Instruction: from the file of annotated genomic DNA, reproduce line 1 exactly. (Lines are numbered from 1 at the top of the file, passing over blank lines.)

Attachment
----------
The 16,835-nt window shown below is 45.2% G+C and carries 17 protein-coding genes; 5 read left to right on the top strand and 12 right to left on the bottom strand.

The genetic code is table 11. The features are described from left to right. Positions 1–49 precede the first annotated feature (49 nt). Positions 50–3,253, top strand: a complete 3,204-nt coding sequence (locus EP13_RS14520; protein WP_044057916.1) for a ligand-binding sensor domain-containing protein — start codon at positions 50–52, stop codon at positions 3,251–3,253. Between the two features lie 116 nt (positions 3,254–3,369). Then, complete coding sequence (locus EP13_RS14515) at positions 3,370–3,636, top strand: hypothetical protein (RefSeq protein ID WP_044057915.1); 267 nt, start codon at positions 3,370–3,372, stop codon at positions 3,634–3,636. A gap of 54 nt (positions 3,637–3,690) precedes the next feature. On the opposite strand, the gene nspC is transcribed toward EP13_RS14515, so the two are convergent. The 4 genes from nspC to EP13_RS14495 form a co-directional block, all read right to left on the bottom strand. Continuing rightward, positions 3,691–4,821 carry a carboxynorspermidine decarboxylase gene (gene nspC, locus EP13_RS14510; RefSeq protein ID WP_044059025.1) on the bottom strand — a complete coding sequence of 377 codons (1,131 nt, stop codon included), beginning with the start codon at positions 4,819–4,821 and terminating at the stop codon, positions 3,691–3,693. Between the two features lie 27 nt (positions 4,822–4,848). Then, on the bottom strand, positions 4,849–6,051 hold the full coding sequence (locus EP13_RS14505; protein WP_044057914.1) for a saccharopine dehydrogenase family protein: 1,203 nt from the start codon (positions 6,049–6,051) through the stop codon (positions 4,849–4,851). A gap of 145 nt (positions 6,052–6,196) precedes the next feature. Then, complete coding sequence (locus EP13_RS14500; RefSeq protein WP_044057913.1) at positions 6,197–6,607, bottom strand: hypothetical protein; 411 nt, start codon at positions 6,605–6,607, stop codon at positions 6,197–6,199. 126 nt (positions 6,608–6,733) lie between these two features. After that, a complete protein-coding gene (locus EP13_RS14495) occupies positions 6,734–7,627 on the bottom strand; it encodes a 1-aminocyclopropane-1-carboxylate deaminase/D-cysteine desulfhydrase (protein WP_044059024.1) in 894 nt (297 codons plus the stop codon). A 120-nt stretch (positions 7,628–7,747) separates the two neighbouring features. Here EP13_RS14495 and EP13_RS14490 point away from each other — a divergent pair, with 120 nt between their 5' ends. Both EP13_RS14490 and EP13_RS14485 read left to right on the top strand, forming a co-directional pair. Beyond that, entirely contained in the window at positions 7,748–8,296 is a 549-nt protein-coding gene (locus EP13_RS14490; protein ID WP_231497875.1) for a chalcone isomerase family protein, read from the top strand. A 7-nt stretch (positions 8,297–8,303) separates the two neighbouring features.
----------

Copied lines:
The 16,835-nt window shown below is 45.2% G+C and carries 17 protein-coding genes; 5 read left to right on the top strand and 12 right to left on the bottom strand.